University of British Columbia researchers in engineering, medicine, chemistry and physics and astronomy are being honoured this evening in Ottawa at a Natural Sciences and Engineering Research Council of Canada (NSERC) award ceremony in Rideau Hall.
Four UBC professors and one alumnus are among the 13 recipients of the NSERC national research prizes announced earlier today. The prizes will be presented by Tony Clement, Minister of Industry and Suzanne Fortier, President of NSERC.
“These awards are a reflection of both the research excellence and the enormous impact our researchers have on our society,” says Don Brooks, UBC Associate Vice President Research and International, who will also attend the award ceremony. “We are grateful that NSERC recognizes the talents of UBC scientists and for its continued support for innovation and research in Canada.”
Mark Ansermino, an assistant professor in the Department of Anesthesiology, Pharmacology & Therapeutics in the Faculty of Medicine, and Guy Dumont, a professor of electrical and computer engineering, will be presented with the Brockhouse Canada Prize for Interdisciplinary Research in Science and Engineering.
Dumont and Ansermino, who is also Associate Clinician Scientist with the Child & Family Research Institute and Director of Research for Pediatric Anesthesia at BC Children’s Hospital, are developing computer-based systems that assist anesthesiologists in the operating room. They have already designed numerous computer-assisted technologies that make operations safer for patients. The pair is now turning their attention to the developing world, where the implementation of their low-cost technologies will compensate for a lack of trained personnel and resources.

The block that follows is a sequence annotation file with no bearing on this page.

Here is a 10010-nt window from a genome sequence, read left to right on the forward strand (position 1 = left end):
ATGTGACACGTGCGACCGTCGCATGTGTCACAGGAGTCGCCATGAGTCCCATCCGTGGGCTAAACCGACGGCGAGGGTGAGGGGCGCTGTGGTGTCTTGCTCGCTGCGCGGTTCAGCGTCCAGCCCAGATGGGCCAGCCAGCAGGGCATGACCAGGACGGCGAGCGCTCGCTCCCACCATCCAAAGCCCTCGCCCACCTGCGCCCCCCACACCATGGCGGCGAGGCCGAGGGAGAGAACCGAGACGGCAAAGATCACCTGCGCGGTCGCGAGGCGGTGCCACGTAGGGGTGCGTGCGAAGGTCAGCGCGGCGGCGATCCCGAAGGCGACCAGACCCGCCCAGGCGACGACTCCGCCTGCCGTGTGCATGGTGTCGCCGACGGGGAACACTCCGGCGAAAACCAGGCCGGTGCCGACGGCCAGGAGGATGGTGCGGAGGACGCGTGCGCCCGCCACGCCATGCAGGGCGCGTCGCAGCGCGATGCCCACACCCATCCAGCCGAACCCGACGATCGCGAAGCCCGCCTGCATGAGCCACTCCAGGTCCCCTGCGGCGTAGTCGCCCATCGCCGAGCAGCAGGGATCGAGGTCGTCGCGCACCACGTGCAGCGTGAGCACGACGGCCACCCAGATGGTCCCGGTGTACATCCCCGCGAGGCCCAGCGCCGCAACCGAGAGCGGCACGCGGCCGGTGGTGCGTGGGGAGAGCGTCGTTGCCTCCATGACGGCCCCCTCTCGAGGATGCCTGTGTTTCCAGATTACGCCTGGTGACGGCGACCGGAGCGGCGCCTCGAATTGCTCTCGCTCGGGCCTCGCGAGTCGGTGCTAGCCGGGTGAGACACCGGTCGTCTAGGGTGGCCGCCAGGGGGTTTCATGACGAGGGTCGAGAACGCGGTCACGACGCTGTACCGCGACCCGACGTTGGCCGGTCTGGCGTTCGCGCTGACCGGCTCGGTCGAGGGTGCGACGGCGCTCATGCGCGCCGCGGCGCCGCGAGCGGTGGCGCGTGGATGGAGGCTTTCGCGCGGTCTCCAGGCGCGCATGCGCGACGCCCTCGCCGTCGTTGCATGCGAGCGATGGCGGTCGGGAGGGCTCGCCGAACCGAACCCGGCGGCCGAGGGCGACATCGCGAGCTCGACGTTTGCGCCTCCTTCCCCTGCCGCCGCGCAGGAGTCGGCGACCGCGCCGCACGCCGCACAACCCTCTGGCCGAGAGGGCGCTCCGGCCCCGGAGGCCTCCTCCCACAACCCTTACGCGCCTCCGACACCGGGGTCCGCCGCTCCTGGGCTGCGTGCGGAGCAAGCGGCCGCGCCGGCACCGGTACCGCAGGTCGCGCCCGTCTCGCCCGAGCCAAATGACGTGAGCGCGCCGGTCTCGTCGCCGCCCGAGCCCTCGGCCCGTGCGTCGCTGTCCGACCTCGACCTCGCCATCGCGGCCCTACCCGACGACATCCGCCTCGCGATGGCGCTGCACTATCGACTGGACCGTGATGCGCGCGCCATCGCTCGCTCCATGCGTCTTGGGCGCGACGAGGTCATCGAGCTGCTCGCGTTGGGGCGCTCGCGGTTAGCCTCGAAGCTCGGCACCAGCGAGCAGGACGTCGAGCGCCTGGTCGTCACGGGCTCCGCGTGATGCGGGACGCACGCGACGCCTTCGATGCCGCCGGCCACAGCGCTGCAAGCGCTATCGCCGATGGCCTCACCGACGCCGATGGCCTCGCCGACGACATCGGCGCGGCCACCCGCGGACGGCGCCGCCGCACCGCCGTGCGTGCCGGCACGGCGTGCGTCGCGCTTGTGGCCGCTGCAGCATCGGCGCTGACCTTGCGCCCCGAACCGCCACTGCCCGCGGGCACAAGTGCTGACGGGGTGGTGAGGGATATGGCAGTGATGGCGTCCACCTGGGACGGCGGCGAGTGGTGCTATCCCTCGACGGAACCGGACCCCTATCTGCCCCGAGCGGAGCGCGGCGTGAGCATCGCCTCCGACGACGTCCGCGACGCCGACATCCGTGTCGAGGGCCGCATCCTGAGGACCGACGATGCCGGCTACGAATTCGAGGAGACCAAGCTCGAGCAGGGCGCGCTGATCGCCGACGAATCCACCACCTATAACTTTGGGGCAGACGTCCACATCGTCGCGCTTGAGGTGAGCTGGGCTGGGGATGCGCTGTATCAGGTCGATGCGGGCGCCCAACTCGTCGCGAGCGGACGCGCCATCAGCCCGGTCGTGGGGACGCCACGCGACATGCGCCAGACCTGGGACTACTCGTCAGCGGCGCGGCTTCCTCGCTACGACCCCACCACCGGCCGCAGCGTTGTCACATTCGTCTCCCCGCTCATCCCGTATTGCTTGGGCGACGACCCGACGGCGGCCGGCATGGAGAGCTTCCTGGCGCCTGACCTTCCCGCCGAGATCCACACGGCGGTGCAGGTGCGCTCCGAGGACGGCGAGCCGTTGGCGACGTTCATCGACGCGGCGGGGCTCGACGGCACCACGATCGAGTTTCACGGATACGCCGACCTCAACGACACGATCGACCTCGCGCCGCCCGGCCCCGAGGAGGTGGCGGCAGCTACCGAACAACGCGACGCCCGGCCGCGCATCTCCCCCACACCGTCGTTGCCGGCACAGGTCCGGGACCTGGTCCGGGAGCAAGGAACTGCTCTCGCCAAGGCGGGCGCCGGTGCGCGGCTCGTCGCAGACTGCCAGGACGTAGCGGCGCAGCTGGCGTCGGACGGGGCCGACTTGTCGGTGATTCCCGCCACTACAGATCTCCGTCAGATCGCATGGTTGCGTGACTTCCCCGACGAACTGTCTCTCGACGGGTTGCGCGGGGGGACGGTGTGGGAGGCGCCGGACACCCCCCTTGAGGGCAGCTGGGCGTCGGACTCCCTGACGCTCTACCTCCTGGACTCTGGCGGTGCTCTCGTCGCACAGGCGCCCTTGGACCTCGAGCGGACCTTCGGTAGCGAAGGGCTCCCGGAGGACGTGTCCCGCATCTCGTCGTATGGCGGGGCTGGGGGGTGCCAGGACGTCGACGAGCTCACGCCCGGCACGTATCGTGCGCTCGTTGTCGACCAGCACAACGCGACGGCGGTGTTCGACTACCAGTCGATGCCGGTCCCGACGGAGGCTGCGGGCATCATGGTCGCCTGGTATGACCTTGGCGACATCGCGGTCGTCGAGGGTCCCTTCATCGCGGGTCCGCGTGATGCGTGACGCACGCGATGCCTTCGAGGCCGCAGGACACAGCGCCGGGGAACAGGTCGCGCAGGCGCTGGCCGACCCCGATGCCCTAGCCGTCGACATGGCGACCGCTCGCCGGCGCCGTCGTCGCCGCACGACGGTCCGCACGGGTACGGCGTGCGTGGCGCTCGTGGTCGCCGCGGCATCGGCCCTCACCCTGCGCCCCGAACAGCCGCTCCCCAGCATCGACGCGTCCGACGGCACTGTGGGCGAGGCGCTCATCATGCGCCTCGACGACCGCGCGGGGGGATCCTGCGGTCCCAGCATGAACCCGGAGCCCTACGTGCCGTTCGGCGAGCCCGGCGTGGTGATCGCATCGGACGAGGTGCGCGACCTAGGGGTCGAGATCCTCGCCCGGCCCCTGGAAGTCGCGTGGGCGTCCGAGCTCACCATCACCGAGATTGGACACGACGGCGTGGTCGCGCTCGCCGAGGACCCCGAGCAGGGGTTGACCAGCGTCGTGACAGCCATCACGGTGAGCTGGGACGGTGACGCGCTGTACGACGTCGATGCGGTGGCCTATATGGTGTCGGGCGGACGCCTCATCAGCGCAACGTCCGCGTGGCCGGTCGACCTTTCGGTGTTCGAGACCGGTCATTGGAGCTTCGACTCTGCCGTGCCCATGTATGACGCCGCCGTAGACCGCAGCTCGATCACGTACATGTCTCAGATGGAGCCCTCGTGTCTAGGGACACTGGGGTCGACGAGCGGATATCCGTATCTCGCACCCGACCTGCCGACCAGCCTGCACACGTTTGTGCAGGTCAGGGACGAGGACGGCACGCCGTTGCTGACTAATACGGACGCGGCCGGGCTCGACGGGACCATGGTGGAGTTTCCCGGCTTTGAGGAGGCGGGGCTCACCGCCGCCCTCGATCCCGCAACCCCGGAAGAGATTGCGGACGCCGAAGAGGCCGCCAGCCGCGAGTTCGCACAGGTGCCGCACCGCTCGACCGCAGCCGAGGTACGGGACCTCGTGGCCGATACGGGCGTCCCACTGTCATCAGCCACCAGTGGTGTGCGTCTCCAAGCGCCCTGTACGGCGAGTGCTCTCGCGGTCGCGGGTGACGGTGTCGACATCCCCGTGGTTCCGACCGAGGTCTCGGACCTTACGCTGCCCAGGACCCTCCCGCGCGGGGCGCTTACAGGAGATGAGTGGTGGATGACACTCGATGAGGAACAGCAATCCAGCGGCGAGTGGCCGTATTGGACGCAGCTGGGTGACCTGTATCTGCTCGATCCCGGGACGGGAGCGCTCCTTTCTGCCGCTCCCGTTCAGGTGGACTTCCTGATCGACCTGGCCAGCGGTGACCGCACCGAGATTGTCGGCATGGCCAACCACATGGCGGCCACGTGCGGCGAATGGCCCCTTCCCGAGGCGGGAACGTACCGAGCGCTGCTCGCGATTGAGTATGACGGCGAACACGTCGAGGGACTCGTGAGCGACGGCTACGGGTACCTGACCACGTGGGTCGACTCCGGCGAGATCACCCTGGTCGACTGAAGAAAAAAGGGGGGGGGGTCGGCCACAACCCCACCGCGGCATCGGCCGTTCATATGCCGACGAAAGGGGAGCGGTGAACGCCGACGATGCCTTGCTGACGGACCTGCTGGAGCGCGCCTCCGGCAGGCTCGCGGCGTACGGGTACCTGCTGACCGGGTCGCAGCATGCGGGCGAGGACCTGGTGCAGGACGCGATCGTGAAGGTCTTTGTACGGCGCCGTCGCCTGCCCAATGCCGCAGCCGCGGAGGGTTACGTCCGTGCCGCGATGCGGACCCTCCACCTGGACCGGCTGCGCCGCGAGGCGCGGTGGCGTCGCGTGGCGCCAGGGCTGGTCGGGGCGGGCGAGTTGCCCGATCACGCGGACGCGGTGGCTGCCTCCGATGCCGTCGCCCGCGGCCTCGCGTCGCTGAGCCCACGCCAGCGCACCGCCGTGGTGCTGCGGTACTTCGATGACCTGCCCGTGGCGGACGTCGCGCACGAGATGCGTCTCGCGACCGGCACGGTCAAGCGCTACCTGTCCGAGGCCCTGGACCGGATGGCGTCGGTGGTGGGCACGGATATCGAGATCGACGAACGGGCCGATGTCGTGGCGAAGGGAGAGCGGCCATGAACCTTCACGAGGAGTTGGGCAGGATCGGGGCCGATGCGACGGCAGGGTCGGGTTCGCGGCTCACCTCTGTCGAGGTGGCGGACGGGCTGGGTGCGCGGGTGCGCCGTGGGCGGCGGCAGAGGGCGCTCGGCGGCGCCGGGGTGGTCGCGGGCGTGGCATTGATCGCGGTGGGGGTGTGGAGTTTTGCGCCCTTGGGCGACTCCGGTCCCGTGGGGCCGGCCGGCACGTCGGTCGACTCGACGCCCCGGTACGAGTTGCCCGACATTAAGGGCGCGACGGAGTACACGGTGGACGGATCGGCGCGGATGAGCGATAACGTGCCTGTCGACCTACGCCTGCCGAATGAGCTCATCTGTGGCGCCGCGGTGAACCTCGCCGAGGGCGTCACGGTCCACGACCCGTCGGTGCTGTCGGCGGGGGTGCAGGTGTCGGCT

Rowan Barrett, who recently completed his PhD at UBC and is now conducting postdoctoral research at Harvard University, is the recipient of the 2010 NSERC Howard Alper Postdoctoral Prize. Barrett studies the genetic basis by which populations adapt to their environments. His research will provide better predictions about the extinction risks for species forced to evolve in response to rapidly changing climate conditions.
Andrea Damascelli, an associate professor of physics and astronomy, and Ruth Signorell, a professor of chemistry, are recipients of the 2011 NSERC E.W.R. Steacie Memorial Fellowships. Damascelli studies quantum materials and is building a spectroscopy centre for the research and development of new electronic materials with never-before-seen properties. Signorell and her team are developing spectroscopic methods to study ultrafine aerosols for application in fields such as climate research and medicine.
UBC Civil Engineering Prof. Don Mavinic, who won the 2010 Synergy Award for Innovation from NSERC, will also be honoured at tonight’s ceremony. Mavinic was chosen for developing a technology that turns wastewater nutrients into valuable fertilizers.
For a complete list of the awards and for more information, please visit www.nserc-crsng.gc.ca.